This year’s Screen Actors Guild Awards got political, and it’s not the first time
Meryl Streep, Julia Louis-Dreyfus, Kanye West, Azealia Banks… Celebs have been piping up about the state of the world more than usual since Trump’s win. Should they really be using their platform to talk politics?
The Screen Actors Guild (SAG) Awards – where rather than letting any pesky panels or polls get in the way, actors tell other actors who they liked best – made more headlines than usual this year.
It’s not the first time celebrities have used their platform to send a political message. Marlon Brando went all out in 1973, sending Sacheen Littlefeather, a Native American woman, to accept an Oscar for The Godfather on his behalf.
To some – Piers Morgan, for one – celebs are starting to get a bit cheeky with their access to a mic. “It’s an award ceremony, not a chance for you to be Martin Luther King,” he said in a recent television interview.
Being a celebrity is about as public a job as it gets – and the more people know you, the more you get paid. But the service we’re buying from celebrities when we pay our movie tickets and invest in their art is entertainment, not political consulting. Celebrities talking about politics is like your hairdresser giving you career tips or your estate agent giving you relationship advice – sure, they’ve got opinions about it, but they’re not why you hired them, right?
Then again, when celebrities talk, people seem to listen...
We might not have hired them to give us political advice, but we tend to trust people we identify with – and if there’s one thing everyone was talking about in 2016, it was the fact that people don’t trust political and economic experts anymore. So sure, maybe we didn’t hire them for their political expertise: but the people we did hire don’t seem to be doing so good either.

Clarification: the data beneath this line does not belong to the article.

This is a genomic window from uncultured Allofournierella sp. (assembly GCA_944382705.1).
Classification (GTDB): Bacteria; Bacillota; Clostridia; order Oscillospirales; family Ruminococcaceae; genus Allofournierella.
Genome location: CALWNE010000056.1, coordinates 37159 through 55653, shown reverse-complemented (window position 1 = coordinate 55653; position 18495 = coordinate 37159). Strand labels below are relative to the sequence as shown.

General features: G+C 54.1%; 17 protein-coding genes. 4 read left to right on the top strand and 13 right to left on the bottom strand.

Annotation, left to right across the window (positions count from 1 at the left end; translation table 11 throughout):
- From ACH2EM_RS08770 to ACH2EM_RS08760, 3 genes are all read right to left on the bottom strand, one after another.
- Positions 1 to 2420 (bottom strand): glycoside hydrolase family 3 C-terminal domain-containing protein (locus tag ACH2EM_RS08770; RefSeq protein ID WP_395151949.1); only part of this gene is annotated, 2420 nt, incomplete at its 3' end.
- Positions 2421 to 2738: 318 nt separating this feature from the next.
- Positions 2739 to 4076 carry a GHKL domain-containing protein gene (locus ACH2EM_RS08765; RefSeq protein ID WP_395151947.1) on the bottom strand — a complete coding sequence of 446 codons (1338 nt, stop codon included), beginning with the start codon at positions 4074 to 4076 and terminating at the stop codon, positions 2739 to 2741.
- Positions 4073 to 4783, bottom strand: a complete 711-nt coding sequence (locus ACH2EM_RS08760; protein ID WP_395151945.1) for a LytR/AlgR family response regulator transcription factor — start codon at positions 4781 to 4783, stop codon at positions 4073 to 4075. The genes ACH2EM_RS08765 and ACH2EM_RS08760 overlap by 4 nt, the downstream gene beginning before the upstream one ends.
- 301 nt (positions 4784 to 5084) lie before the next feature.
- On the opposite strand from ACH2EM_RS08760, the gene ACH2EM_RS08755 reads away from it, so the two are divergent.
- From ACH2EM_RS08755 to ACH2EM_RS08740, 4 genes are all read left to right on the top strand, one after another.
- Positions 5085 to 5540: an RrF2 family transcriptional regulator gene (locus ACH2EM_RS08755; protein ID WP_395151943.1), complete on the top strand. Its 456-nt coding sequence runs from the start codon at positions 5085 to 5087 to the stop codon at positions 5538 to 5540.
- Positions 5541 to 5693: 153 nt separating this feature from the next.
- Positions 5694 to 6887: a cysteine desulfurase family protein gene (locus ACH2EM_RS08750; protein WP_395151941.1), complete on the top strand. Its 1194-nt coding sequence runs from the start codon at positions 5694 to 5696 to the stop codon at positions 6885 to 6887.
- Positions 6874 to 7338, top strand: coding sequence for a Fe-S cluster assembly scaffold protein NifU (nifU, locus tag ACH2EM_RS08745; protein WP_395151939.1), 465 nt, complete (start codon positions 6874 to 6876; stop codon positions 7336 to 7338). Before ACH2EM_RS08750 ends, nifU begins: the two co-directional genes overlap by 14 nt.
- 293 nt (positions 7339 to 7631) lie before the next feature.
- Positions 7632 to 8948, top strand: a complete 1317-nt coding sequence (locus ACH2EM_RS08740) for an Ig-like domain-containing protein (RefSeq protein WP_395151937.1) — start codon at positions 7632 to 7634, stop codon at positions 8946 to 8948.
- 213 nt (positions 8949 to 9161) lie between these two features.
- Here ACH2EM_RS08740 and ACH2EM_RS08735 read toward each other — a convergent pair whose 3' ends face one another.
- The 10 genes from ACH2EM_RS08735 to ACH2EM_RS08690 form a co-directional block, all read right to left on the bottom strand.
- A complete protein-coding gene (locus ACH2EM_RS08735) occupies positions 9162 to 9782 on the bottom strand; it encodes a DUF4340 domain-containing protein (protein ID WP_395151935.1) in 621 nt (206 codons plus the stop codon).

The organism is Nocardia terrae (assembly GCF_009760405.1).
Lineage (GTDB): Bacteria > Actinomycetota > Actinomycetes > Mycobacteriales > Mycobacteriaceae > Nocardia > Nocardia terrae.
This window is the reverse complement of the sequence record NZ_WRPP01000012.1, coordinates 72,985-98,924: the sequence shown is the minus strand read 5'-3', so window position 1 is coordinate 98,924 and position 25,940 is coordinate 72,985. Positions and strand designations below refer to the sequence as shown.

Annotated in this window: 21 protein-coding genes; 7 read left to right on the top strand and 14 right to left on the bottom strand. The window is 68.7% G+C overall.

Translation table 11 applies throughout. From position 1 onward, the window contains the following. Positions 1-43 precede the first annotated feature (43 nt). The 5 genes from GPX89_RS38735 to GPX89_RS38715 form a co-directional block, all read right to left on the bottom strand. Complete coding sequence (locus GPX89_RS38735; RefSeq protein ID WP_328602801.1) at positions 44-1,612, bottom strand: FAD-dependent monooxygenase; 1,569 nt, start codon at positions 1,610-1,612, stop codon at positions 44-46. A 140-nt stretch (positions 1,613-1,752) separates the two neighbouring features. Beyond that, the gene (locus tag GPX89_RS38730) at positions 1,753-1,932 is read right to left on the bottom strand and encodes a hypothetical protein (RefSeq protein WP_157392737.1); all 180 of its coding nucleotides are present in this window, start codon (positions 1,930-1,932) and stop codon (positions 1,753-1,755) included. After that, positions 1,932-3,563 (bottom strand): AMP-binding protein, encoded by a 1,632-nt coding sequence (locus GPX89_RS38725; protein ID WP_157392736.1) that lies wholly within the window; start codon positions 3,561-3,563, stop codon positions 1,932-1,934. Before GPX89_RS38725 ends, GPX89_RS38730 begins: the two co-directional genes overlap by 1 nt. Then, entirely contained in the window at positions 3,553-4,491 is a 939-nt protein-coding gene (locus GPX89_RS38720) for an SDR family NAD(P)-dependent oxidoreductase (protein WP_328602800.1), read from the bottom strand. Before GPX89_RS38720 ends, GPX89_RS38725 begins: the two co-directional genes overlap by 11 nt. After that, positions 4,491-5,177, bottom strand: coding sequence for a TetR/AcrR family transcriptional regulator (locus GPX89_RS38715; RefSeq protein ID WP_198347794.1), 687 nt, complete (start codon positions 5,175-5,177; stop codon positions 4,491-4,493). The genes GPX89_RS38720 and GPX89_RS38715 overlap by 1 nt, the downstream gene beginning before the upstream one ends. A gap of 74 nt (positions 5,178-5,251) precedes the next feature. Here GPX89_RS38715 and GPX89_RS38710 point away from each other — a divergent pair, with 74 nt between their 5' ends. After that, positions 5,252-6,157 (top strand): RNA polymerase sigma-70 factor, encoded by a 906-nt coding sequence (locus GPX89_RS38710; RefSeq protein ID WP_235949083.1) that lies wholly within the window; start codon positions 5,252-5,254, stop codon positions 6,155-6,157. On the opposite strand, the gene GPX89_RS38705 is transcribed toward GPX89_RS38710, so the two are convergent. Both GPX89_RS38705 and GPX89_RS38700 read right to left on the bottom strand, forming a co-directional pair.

Plus: it’s not like we give celebrities much privacy in the rest of their off-screen lives. Where they live, what they wear, what they eat, who they’re dating, what gym they go to is seen as information that’s up for grabs for countless magazines, shows, and YouTube personalities to create a business model out of.
And from George Clooney’s Nespresso campaign, to Shell’s ‘Make The Future’ video enlisting everyone from Jennifer Hudson to Pixie Lott it seems like celebrities promoting business is part of the package of fame too. So why not politics?
But to a lot of people, Hollywood doesn’t exactly represent the vilified or the oppressed: it represents the elite, working on six, seven, eight figure salaries, living in mansions in LA, and jetsetting across the globe. In a poll of 900 Trump supporters, most felt celebrity endorsements only strengthened their political views against ‘the establishment’.
It comes down to whether people living completely different economic experiences can really get to grips with each other’s perspective on the world around them – and whether we want to hear it.